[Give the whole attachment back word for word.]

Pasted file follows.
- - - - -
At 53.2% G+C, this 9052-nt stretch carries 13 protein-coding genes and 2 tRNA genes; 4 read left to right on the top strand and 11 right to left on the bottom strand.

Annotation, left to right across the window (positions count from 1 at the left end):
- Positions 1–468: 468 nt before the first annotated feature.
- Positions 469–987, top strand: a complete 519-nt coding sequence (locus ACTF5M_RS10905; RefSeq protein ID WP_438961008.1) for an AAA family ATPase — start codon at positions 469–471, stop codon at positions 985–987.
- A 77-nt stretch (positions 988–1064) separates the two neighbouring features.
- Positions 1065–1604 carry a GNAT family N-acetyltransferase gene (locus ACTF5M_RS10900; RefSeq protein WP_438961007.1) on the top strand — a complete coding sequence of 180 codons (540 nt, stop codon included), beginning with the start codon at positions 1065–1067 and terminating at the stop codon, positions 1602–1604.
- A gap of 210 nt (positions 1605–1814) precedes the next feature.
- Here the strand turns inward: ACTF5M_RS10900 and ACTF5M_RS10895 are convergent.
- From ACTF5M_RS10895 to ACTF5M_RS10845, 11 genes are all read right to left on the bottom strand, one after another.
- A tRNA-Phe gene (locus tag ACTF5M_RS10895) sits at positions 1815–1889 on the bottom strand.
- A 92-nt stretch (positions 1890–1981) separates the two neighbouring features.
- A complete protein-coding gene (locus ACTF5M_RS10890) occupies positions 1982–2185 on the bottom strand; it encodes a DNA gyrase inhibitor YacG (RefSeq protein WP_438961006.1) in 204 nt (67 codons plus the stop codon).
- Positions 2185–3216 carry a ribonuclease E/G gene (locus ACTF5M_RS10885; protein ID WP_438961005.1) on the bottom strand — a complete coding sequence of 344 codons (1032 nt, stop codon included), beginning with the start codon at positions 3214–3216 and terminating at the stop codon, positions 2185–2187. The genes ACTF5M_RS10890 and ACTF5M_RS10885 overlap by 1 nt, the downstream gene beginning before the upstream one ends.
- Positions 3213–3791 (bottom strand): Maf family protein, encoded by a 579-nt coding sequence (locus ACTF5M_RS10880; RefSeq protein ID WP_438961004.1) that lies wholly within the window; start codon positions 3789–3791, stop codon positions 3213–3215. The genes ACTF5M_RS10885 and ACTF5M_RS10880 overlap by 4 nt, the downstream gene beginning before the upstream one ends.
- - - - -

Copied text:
At 53.2% G+C, this 9052-nt stretch carries 13 protein-coding genes and 2 tRNA genes; 4 read left to right on the top strand and 11 right to left on the bottom strand.

Annotation, left to right across the window (positions count from 1 at the left end):
- Positions 1–468: 468 nt before the first annotated feature.
- Positions 469–987, top strand: a complete 519-nt coding sequence (locus ACTF5M_RS10905; RefSeq protein ID WP_438961008.1) for an AAA family ATPase — start codon at positions 469–471, stop codon at positions 985–987.
- A 77-nt stretch (positions 988–1064) separates the two neighbouring features.
- Positions 1065–1604 carry a GNAT family N-acetyltransferase gene (locus ACTF5M_RS10900; RefSeq protein WP_438961007.1) on the top strand — a complete coding sequence of 180 codons (540 nt, stop codon included), beginning with the start codon at positions 1065–1067 and terminating at the stop codon, positions 1602–1604.
- A gap of 210 nt (positions 1605–1814) precedes the next feature.
- Here the strand turns inward: ACTF5M_RS10900 and ACTF5M_RS10895 are convergent.
- From ACTF5M_RS10895 to ACTF5M_RS10845, 11 genes are all read right to left on the bottom strand, one after another.
- A tRNA-Phe gene (locus tag ACTF5M_RS10895) sits at positions 1815–1889 on the bottom strand.
- A 92-nt stretch (positions 1890–1981) separates the two neighbouring features.
- A complete protein-coding gene (locus ACTF5M_RS10890) occupies positions 1982–2185 on the bottom strand; it encodes a DNA gyrase inhibitor YacG (RefSeq protein WP_438961006.1) in 204 nt (67 codons plus the stop codon).
- Positions 2185–3216 carry a ribonuclease E/G gene (locus ACTF5M_RS10885; protein ID WP_438961005.1) on the bottom strand — a complete coding sequence of 344 codons (1032 nt, stop codon included), beginning with the start codon at positions 3214–3216 and terminating at the stop codon, positions 2185–2187. The genes ACTF5M_RS10890 and ACTF5M_RS10885 overlap by 1 nt, the downstream gene beginning before the upstream one ends.
- Positions 3213–3791 (bottom strand): Maf family protein, encoded by a 579-nt coding sequence (locus ACTF5M_RS10880; RefSeq protein ID WP_438961004.1) that lies wholly within the window; start codon positions 3789–3791, stop codon positions 3213–3215. The genes ACTF5M_RS10885 and ACTF5M_RS10880 overlap by 4 nt, the downstream gene beginning before the upstream one ends.